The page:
He has also appeared in a number of other films and television shows. Timothy appeared as Elliot Weston in the ABC drama “Thirtysomething” from 1987 to 1991, which aired 85 episodes over four seasons and garnered him a Primetime Emmy for his performance. He also directed three episodes of the show throughout its run.
He co-starred with Kevin Costner in 1989’s “Field of Dreams,” then featured in 1992’s “Sneakers,” 1993’s “The Skateboard Kid,” and 1994’s “Striking Distance.” He has also performed in a number of short films. Around this period, Busfield appeared in the films “Little Big League,” “Quiz Show,” and “First Kid,” as well as the television movies “In the Shadow of Evil” (1995) and “Kidnapped: In the Line of Duty.”
Busfield is most known for his role as Sam Byrd on ABC’s “The Byrds of Paradise” in 1994. (1995). From 1999 through 2006, he appeared in 28 episodes of the NBC political drama “The West Wing,” in which he played Danny Concannon. He appeared in the 2003 film “National Security” alongside Martin Lawrence and Steve Zahn, and he had recurring appearances as Lloyd Stevens on NBC’s “Ed” (2002–2004) and Ed Felder on CBS’s police procedural “Without a Trace” (2002–2004). (2004).
NBC’s “Studio 60 on the Sunset Strip” featured Timothy as Cal Shanley from 2006 to 2007, and he directed six episodes of the show during that time period. In 2009, he appeared as himself in two episodes of “Entourage,” and subsequently he appeared as a guest star on other television shows, including “Law & Order” (2010), “Law & Order: Special Victims Unit” (2011), “Blue Bloods” (2012), and “Childrens Hospital” (2012). From 2013 to 2015, Busfield starred in the film “23 Blast,” and from 2014 to 2015, he acted as Benjamin Franklin in three episodes of Fox’s “Sleepy Hollow” television series.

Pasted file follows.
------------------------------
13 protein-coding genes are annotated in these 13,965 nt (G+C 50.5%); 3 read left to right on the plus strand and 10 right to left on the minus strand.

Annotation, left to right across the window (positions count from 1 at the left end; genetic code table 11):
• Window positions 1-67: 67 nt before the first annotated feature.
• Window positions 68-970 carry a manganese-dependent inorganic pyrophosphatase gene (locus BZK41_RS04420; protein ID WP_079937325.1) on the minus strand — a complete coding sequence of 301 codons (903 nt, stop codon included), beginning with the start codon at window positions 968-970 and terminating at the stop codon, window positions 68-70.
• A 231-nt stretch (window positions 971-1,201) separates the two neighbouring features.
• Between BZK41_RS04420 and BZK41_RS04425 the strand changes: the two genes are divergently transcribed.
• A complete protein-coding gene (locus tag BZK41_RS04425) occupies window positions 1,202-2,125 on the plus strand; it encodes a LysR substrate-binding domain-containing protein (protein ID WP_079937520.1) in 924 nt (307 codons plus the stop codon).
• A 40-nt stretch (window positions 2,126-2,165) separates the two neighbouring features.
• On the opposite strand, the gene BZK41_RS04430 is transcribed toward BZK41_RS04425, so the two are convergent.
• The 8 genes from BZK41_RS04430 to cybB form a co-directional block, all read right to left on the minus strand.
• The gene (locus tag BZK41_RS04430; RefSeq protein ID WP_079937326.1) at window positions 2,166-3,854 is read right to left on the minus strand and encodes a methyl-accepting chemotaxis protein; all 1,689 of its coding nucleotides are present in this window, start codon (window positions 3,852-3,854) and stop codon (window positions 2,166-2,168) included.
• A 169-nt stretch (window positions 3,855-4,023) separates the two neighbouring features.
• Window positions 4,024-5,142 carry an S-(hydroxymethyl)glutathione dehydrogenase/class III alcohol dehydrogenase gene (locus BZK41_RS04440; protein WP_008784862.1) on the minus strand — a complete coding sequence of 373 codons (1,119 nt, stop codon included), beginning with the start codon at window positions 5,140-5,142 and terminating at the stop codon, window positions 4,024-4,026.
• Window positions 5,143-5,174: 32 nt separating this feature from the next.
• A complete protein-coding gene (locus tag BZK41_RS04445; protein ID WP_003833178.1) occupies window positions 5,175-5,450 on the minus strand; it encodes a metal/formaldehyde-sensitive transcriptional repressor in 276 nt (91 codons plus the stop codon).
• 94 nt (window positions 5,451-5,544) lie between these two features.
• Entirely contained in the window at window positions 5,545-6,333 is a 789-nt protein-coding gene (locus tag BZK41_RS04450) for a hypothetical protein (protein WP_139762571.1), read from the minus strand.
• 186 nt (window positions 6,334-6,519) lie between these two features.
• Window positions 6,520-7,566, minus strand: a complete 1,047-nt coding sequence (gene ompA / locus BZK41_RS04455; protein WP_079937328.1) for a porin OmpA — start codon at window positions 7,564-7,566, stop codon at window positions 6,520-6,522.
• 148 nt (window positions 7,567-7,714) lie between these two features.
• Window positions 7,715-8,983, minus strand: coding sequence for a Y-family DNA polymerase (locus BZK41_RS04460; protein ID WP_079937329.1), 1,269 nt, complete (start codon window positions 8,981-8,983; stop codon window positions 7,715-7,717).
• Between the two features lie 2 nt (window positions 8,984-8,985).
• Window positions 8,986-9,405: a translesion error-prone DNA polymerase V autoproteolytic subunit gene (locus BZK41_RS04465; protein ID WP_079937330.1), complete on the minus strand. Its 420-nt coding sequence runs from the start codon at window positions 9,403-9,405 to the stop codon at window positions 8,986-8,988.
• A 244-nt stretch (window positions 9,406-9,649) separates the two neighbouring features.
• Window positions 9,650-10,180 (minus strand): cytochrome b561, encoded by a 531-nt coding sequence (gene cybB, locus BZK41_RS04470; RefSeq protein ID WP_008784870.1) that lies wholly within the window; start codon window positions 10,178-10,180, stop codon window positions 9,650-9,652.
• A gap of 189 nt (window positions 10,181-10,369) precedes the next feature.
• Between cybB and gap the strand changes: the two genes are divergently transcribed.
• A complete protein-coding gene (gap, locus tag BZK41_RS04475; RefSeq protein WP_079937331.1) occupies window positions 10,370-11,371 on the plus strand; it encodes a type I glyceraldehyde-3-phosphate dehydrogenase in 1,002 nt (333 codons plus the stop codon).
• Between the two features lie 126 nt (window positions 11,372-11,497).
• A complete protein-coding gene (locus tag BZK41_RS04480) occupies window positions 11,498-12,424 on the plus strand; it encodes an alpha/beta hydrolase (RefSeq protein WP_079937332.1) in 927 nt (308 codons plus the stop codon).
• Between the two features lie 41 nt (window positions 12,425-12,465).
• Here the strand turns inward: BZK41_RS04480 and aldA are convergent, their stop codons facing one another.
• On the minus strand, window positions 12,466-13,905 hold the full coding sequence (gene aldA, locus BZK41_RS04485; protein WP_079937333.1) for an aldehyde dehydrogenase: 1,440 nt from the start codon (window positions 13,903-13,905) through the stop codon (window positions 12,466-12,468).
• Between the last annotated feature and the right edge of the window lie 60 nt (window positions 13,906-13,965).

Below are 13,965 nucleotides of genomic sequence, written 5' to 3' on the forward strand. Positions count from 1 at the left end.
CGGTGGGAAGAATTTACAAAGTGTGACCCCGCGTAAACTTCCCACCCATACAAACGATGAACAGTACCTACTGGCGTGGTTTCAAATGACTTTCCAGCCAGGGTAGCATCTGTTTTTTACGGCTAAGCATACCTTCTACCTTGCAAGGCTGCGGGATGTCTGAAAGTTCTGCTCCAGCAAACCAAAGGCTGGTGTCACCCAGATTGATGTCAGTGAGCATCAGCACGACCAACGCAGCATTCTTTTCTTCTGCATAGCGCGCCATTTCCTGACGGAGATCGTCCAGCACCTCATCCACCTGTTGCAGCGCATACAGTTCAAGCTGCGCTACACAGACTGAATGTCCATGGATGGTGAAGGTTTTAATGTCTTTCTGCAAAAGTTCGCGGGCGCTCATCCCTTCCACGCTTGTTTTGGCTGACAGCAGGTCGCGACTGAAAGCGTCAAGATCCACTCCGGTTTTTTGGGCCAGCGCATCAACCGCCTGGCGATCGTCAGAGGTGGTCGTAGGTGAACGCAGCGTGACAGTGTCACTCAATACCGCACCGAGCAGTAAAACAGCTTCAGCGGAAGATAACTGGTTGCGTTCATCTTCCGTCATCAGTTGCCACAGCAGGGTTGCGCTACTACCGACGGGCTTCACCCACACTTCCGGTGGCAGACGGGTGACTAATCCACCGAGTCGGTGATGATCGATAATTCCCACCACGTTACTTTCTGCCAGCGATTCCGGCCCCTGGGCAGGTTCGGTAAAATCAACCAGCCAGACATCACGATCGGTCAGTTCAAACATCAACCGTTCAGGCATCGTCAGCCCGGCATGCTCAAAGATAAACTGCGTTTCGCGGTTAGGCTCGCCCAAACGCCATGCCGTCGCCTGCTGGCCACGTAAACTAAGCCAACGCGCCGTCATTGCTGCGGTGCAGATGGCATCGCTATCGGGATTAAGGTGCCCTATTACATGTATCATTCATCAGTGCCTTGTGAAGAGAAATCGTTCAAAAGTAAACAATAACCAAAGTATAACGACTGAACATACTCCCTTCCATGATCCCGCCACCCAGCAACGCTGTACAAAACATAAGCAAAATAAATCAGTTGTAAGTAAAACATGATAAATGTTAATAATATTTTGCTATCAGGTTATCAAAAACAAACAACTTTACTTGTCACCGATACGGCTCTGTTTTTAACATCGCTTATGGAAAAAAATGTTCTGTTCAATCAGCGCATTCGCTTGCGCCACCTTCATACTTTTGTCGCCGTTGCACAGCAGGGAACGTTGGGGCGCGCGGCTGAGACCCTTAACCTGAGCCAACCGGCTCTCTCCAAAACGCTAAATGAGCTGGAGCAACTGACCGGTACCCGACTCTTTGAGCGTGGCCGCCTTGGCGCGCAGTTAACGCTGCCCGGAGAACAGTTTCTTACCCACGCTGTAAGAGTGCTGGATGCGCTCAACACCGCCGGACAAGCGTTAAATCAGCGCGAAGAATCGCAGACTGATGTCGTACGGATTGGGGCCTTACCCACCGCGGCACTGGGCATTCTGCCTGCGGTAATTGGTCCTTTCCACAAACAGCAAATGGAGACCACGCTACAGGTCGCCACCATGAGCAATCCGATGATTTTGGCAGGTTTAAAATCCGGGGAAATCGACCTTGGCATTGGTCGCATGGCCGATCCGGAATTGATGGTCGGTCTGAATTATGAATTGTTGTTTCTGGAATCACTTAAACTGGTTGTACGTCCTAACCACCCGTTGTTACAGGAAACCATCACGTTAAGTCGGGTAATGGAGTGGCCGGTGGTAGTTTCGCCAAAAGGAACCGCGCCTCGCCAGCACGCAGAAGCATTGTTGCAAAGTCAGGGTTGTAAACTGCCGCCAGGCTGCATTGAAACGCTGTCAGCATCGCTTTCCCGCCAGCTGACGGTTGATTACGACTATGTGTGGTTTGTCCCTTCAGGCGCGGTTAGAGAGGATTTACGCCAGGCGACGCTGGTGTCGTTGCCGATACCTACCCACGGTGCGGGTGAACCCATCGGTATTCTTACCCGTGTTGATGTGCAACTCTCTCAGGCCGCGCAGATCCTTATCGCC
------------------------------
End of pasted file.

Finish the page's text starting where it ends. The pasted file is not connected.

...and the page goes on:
“Secrets and Lies” (2015), and Dr. Adam Louden on the ABC/Netflix series “Designated Survivor” (2018–2019), in which he also directed episodes. In 2019, Timothy directed the film “Guest Artist,” which was scripted by Jeff Daniels and was nominated for several awards.
Busfield, his wife, Melissa Gilbert, and Daniels founded Grand River Productions with the goal of making films. The movie was the company’s first endeavour, and it was a success. On Fox’s “Almost Family,” where he acted as Ron Doyle from 2019 to 2020, he also starred as Henry Roswell on ABC’s “For Life,” where he starred as Henry Roswell from 2020 to 2021.
Timothy Busfield Personal Life
The couple had a son named Wilson after Radha Delamarter, an actress and director, and they were married in 1981. They divorced in 1986. Busfield married fashion designer Jennifer Merwin on September 11, 1988, and the couple had two children before divorcing in 2008. Their children are Daisy and Samuel.